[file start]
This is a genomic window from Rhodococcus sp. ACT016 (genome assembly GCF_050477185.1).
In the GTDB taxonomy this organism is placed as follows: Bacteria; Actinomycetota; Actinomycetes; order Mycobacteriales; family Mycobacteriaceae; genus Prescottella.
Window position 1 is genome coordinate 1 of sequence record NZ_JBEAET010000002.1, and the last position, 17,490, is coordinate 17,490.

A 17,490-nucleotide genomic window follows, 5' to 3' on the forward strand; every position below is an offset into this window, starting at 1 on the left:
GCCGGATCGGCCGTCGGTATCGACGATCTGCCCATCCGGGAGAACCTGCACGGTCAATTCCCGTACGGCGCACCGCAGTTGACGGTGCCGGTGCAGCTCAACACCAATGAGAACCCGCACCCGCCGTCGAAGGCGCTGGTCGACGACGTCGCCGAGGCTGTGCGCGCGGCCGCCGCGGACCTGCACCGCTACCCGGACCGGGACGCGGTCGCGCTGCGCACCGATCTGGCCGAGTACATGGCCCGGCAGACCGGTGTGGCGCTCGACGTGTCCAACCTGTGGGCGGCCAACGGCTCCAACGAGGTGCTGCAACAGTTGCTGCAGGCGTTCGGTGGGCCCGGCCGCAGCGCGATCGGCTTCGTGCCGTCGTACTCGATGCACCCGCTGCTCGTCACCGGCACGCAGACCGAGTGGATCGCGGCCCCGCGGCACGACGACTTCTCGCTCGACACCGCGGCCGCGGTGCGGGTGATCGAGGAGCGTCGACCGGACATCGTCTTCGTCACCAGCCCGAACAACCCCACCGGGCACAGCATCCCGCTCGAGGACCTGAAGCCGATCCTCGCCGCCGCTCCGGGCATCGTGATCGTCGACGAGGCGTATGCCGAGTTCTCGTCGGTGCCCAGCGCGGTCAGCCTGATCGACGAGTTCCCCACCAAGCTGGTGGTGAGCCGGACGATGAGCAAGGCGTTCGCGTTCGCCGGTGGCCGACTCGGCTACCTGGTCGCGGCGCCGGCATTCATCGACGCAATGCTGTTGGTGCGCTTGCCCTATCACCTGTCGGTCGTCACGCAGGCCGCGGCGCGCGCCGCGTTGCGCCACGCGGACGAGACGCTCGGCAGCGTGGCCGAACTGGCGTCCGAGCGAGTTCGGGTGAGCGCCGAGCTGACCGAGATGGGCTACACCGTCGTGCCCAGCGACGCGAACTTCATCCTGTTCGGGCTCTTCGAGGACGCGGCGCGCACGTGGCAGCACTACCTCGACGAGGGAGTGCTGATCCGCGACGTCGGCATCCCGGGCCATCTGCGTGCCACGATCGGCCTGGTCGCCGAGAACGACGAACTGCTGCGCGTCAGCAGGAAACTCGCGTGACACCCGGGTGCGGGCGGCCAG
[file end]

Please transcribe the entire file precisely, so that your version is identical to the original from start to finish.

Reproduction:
This is a genomic window from Rhodococcus sp. ACT016 (genome assembly GCF_050477185.1).
In the GTDB taxonomy this organism is placed as follows: Bacteria; Actinomycetota; Actinomycetes; order Mycobacteriales; family Mycobacteriaceae; genus Prescottella.
Window position 1 is genome coordinate 1 of sequence record NZ_JBEAET010000002.1, and the last position, 17,490, is coordinate 17,490.

A 17,490-nucleotide genomic window follows, 5' to 3' on the forward strand; every position below is an offset into this window, starting at 1 on the left:
GCCGGATCGGCCGTCGGTATCGACGATCTGCCCATCCGGGAGAACCTGCACGGTCAATTCCCGTACGGCGCACCGCAGTTGACGGTGCCGGTGCAGCTCAACACCAATGAGAACCCGCACCCGCCGTCGAAGGCGCTGGTCGACGACGTCGCCGAGGCTGTGCGCGCGGCCGCCGCGGACCTGCACCGCTACCCGGACCGGGACGCGGTCGCGCTGCGCACCGATCTGGCCGAGTACATGGCCCGGCAGACCGGTGTGGCGCTCGACGTGTCCAACCTGTGGGCGGCCAACGGCTCCAACGAGGTGCTGCAACAGTTGCTGCAGGCGTTCGGTGGGCCCGGCCGCAGCGCGATCGGCTTCGTGCCGTCGTACTCGATGCACCCGCTGCTCGTCACCGGCACGCAGACCGAGTGGATCGCGGCCCCGCGGCACGACGACTTCTCGCTCGACACCGCGGCCGCGGTGCGGGTGATCGAGGAGCGTCGACCGGACATCGTCTTCGTCACCAGCCCGAACAACCCCACCGGGCACAGCATCCCGCTCGAGGACCTGAAGCCGATCCTCGCCGCCGCTCCGGGCATCGTGATCGTCGACGAGGCGTATGCCGAGTTCTCGTCGGTGCCCAGCGCGGTCAGCCTGATCGACGAGTTCCCCACCAAGCTGGTGGTGAGCCGGACGATGAGCAAGGCGTTCGCGTTCGCCGGTGGCCGACTCGGCTACCTGGTCGCGGCGCCGGCATTCATCGACGCAATGCTGTTGGTGCGCTTGCCCTATCACCTGTCGGTCGTCACGCAGGCCGCGGCGCGCGCCGCGTTGCGCCACGCGGACGAGACGCTCGGCAGCGTGGCCGAACTGGCGTCCGAGCGAGTTCGGGTGAGCGCCGAGCTGACCGAGATGGGCTACACCGTCGTGCCCAGCGACGCGAACTTCATCCTGTTCGGGCTCTTCGAGGACGCGGCGCGCACGTGGCAGCACTACCTCGACGAGGGAGTGCTGATCCGCGACGTCGGCATCCCGGGCCATCTGCGTGCCACGATCGGCCTGGTCGCCGAGAACGACGAACTGCTGCGCGTCAGCAGGAAACTCGCGTGACACCCGGGTGCGGGCGGCCAG